As I said in the other thread, if you read the Flipcode article on scripting engines, you will see that most of the work goes in the verification, translation and other stuff that a good compiler do. But if you use a graphical interface (a bit like the one in MAcormedia Flash ?) you can make a foolproof system (well, at least you can try more succesfully).

So now, the main problem is how do you generate a spell ?

Personnaly I like the grammar view about it.
A spell is like a sentence.

You have a Verb, an Object, and adjectives and complements to specificy things like size, direction, special effects, etc.

Say a fireball use a verb Create
then in a list of Objects, you choose Elemental, the Fire, then you add adjectives like Shape (ball), Speed (it''s moving) and whateve other things you can add a complement to your sentence "To" which then asks for an Object, you would choose Target, Other (you have to designate a target that the fireball is going to be sent to)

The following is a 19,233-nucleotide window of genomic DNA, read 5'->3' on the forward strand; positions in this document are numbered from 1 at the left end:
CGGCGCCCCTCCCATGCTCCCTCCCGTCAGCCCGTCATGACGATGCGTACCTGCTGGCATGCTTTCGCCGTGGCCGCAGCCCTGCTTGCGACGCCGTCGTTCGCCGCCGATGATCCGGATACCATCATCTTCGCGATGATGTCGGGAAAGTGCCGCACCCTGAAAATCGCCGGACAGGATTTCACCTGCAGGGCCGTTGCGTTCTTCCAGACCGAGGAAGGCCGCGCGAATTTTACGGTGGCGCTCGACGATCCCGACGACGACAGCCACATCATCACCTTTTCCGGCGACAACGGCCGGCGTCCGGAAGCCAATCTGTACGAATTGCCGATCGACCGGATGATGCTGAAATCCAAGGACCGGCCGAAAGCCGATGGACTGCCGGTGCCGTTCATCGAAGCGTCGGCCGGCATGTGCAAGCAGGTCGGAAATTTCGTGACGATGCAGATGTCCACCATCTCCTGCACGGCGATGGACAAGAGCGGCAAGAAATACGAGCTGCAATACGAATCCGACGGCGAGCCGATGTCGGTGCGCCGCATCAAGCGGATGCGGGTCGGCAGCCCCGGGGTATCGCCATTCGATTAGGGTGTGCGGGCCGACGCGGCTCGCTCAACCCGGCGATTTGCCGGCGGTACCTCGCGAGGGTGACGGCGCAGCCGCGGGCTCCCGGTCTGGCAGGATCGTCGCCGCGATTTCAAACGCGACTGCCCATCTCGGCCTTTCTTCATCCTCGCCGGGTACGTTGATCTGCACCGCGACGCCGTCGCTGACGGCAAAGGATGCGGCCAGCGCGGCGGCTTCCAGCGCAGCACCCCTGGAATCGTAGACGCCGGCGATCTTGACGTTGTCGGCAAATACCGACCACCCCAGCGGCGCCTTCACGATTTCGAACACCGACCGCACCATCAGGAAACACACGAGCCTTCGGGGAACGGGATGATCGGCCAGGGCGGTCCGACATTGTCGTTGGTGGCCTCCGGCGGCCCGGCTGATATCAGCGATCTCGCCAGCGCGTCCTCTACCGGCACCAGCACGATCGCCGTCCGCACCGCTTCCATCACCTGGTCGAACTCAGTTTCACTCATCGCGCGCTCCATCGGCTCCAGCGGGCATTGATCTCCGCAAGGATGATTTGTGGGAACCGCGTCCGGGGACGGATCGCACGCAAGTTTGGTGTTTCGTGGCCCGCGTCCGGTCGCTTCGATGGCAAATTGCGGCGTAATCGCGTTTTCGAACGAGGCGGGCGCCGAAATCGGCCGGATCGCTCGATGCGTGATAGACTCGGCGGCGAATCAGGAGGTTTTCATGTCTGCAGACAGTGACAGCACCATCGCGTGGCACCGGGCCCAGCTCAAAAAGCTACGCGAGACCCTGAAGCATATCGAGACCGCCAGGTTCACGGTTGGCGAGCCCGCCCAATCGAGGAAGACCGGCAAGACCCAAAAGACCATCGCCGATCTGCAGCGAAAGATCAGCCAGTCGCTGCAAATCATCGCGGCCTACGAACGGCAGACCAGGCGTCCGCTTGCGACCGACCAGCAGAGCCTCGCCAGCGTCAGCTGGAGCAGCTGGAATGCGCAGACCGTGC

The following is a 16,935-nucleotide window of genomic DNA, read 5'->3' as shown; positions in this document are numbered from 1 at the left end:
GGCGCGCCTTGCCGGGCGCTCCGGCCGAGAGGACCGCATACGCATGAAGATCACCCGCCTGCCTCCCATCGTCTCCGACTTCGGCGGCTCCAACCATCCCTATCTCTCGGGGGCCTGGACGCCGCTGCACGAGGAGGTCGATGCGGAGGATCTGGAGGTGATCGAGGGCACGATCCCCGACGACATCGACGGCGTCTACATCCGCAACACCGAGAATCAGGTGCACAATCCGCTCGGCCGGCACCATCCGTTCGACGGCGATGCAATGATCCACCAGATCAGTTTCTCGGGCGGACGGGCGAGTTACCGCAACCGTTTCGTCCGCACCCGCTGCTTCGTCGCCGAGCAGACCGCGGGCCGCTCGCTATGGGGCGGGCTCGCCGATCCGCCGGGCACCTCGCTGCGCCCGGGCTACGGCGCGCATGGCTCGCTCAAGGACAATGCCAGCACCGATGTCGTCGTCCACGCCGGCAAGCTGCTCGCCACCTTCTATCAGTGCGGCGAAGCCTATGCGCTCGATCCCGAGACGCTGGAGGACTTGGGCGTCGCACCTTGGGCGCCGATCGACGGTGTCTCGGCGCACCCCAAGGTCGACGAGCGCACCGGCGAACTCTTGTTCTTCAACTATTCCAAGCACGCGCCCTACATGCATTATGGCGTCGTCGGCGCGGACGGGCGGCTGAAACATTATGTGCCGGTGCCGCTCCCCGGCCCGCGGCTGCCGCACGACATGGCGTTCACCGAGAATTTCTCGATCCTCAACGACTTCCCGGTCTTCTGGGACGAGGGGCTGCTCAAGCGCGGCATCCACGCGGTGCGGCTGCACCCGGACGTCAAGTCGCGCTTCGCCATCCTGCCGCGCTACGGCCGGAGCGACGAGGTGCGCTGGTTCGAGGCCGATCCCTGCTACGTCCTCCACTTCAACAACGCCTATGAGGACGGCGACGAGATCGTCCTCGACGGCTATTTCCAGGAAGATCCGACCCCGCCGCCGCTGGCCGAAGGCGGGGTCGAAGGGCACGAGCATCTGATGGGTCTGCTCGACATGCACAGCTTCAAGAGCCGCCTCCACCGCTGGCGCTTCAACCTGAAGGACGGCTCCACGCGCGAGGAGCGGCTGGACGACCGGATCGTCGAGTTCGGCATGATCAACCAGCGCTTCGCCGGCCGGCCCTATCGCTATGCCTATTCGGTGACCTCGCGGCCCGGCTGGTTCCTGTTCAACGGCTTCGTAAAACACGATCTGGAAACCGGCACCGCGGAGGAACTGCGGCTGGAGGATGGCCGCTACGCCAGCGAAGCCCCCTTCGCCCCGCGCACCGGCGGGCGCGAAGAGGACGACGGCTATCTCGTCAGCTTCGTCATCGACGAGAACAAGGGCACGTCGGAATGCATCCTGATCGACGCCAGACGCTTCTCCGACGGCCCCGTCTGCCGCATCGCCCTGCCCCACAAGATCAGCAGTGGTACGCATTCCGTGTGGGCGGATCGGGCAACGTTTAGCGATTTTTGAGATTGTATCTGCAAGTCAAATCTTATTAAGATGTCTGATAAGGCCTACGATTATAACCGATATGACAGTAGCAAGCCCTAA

Of course my example is messy and confused, but I am just typing this on the fly, and besides, I just want to give you an idea on what I am taking about.

hope it helps.

youpla :-P

### #60Kylotan  Moderators   -  Reputation: 3338

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Posted 25 August 2000 - 03:36 AM

quote:
Original post by ahw

Solthar said :
I was looking at BOTH of our systems (mine and pax''s) in depth tonight and have come to one astounding, but true, conclusion.

We are not writing a script, but setting variables.

I don''t want to be like nagging, but I think we are three people to have told you so already (granted it was on the other thread on Game programming).

I was one of the others So, is it really all that astounding? Just work out the attributes you need to model, and off you go.